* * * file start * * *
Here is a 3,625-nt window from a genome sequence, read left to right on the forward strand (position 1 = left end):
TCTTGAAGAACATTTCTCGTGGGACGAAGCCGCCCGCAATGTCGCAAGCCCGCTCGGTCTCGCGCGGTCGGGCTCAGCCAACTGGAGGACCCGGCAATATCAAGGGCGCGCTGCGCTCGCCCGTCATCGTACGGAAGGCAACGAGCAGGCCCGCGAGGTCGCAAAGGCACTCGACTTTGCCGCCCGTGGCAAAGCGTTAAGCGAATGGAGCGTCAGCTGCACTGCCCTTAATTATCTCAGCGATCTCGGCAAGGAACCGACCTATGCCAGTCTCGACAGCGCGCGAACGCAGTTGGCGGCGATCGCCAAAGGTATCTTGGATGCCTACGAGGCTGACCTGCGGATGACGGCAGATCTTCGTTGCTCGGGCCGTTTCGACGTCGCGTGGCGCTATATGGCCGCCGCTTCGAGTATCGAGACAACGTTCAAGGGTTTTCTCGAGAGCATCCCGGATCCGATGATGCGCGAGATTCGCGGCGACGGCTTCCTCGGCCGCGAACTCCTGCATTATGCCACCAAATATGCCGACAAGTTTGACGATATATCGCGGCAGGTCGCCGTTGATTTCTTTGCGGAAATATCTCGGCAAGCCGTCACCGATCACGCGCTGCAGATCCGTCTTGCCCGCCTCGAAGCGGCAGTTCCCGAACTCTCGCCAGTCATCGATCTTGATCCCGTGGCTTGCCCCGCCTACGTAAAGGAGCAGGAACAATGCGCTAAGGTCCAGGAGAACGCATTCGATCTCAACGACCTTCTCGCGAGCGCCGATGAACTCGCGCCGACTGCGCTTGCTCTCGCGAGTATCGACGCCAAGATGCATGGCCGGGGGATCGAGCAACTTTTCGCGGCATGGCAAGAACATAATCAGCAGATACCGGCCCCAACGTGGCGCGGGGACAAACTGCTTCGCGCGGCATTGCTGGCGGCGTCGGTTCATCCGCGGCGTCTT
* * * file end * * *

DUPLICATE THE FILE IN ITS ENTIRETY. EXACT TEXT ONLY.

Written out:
Here is a 3,625-nt window from a genome sequence, read left to right on the forward strand (position 1 = left end):
TCTTGAAGAACATTTCTCGTGGGACGAAGCCGCCCGCAATGTCGCAAGCCCGCTCGGTCTCGCGCGGTCGGGCTCAGCCAACTGGAGGACCCGGCAATATCAAGGGCGCGCTGCGCTCGCCCGTCATCGTACGGAAGGCAACGAGCAGGCCCGCGAGGTCGCAAAGGCACTCGACTTTGCCGCCCGTGGCAAAGCGTTAAGCGAATGGAGCGTCAGCTGCACTGCCCTTAATTATCTCAGCGATCTCGGCAAGGAACCGACCTATGCCAGTCTCGACAGCGCGCGAACGCAGTTGGCGGCGATCGCCAAAGGTATCTTGGATGCCTACGAGGCTGACCTGCGGATGACGGCAGATCTTCGTTGCTCGGGCCGTTTCGACGTCGCGTGGCGCTATATGGCCGCCGCTTCGAGTATCGAGACAACGTTCAAGGGTTTTCTCGAGAGCATCCCGGATCCGATGATGCGCGAGATTCGCGGCGACGGCTTCCTCGGCCGCGAACTCCTGCATTATGCCACCAAATATGCCGACAAGTTTGACGATATATCGCGGCAGGTCGCCGTTGATTTCTTTGCGGAAATATCTCGGCAAGCCGTCACCGATCACGCGCTGCAGATCCGTCTTGCCCGCCTCGAAGCGGCAGTTCCCGAACTCTCGCCAGTCATCGATCTTGATCCCGTGGCTTGCCCCGCCTACGTAAAGGAGCAGGAACAATGCGCTAAGGTCCAGGAGAACGCATTCGATCTCAACGACCTTCTCGCGAGCGCCGATGAACTCGCGCCGACTGCGCTTGCTCTCGCGAGTATCGACGCCAAGATGCATGGCCGGGGGATCGAGCAACTTTTCGCGGCATGGCAAGAACATAATCAGCAGATACCGGCCCCAACGTGGCGCGGGGACAAACTGCTTCGCGCGGCATTGCTGGCGGCGTCGGTTCATCCGCGGCGTCTT